Our Lady of Divine Shepherd hosts final Mass at 11 a.m. today

21/12/2008 16:45

from Our Lady of the Divine Shephard Church on Pennington Avenue in Trenton is holding its last Mass at 11 a.m. today, as church members bid the church a final

farewell. The church been around for 68 years as the spiritual home for Greater Trenton’s African-American Roman Catholics.

 TRENTON — Members of Our Lady of Divine Shepherd today say goodbye to a dear, old friend.


 Bishop John M. Smith is officiating at the last 11 a.m. Mass held at the Pennington Avenue church, which has served as the spiritual home for more than

68 years for greater Trenton’s African-American Roman Catholic population. For many, the closure is an emotional, but practical, one as the parish faces

mounting financial losses at about $200,000. 

On Wednesday, the congregants will worship together for the first time at the 7:30 p.m. Midnight Mass celebration at Blessed Sacrament church.

 The celebration is the beginning of recognizing and celebrating the diversity of the parish. The parish serves more than 25 ethnic groups, including representatives from several European countries as well as Nigeria, Liberia,Congo, Sudan, Eritrea, Ethiopia, Ghana, Colombia, Puerto Rico, Cuba, Jamaica, Haiti, Trinidad, Panama, Guyana, Bahamas and the Philippines. Lottie Morton, a member of Blessed Sacrament church, welcomes the change and looks forward to being together under one church. Morton, who was first a member of Our Lady of Divine Shepherd before becoming a member of Blessed Sacrament,

said she understands the emotions people have regarding the closure and the history behind the founding of the church.

  “I understand that history, I am part of that history,” Morton said about Our Lady of Divine Shepherd. Morton joined the church in 1947 as a teenager, and through the many special moments of her life — getting married and baptizing her children there — the church has served a special purpose for her.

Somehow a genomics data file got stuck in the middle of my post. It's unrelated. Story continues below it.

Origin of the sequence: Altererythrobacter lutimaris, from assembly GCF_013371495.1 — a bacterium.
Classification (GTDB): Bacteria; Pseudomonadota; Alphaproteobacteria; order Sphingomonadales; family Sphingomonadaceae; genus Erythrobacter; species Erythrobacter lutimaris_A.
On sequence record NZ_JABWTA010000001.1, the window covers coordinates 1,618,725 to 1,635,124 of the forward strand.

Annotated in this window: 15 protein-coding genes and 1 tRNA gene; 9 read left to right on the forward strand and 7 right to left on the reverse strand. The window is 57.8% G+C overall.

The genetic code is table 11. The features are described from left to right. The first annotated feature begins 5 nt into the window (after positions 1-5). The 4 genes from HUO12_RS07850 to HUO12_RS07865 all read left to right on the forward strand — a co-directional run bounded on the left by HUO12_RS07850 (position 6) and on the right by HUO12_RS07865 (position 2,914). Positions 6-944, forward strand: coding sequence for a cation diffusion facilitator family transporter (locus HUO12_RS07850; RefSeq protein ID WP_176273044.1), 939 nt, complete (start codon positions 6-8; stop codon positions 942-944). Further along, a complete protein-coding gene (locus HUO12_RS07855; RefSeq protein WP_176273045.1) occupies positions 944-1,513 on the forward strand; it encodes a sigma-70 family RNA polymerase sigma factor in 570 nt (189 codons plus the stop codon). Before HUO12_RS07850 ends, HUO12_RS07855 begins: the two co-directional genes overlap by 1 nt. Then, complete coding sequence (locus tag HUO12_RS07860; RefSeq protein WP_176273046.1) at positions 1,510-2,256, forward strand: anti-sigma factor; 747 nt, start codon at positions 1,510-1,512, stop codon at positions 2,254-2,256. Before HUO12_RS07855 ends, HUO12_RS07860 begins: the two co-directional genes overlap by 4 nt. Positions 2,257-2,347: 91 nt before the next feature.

Our Lady of Divine Shepherd served as a spiritual home for greater Trenton residents since 1941 in the city’s Battle Monument area. It was one of two African-American Catholic Churches within the Diocese.

  “Change is good,” Morton said, but added that she’s sorry to see the building close. Even so, Morton said the closing of the building doesn’t represent what worshiping God is all about. She noted that the people are the church and where the people gather is where people will celebrate God.

  Longtime Our Lady of Divine Shepherd member Allen Ansley agreed with Morton, saying, “I feel OK about the changes.”

  Ansley, who served one of two committees that recommended closure of the church, said it was a practical decision but an important one for the future growth and expansion of the church.

  The emotional closure is more than just the closing of Trenton’s only African-American Catholic Church, but a continuation of the merger the parish underwent three years ago with Blessed Sacrament church on Bellevue Avenue. The merger was part of the 2005 consolidation plan the Diocese of Trenton implemented in 2005 to restructure the five-county diocese.

  “The choices for us at this point were not to merge or not; … we love the church and the atmosphere and the history that goes with it, but we had to find  a way to keep some semblance of the parish together, and there was real danger if we didn’t,” said Angela Dodson, an OLDS member who served on the strategic planning committee that recommended the closure.  

 Blesses Sacrament/Our Lady of Divine Shepherd Parish faced a potential financial crisis with the operation of two worship sites and the Trenton Board of Education not renewing its lease next year of the Blessed Sacrament elementary school. Plus, Dodson noted, factor in the effects of a downturn in the stock market and an economy in recession, and the congregants had a

responsibility to do what was best to preserve the parish and grow its membership. 

 Bishop Smith acknowledged that the parish’s decision was not an easy task. “But I am confident that the parish will continue to develop its unity, even as it celebrates its diversity, and that the vibrancy of parish life that will result

from these efforts will enrich the faith of all parishioners,” Smith said.


(Text taken the website: https://www.trentonian.com/articles/2008/12/21/news/doc494dd25fdccc3006702811.txt)

The Trentonian newspaper

Sunday, December 21, 2008 1:37 AM EST


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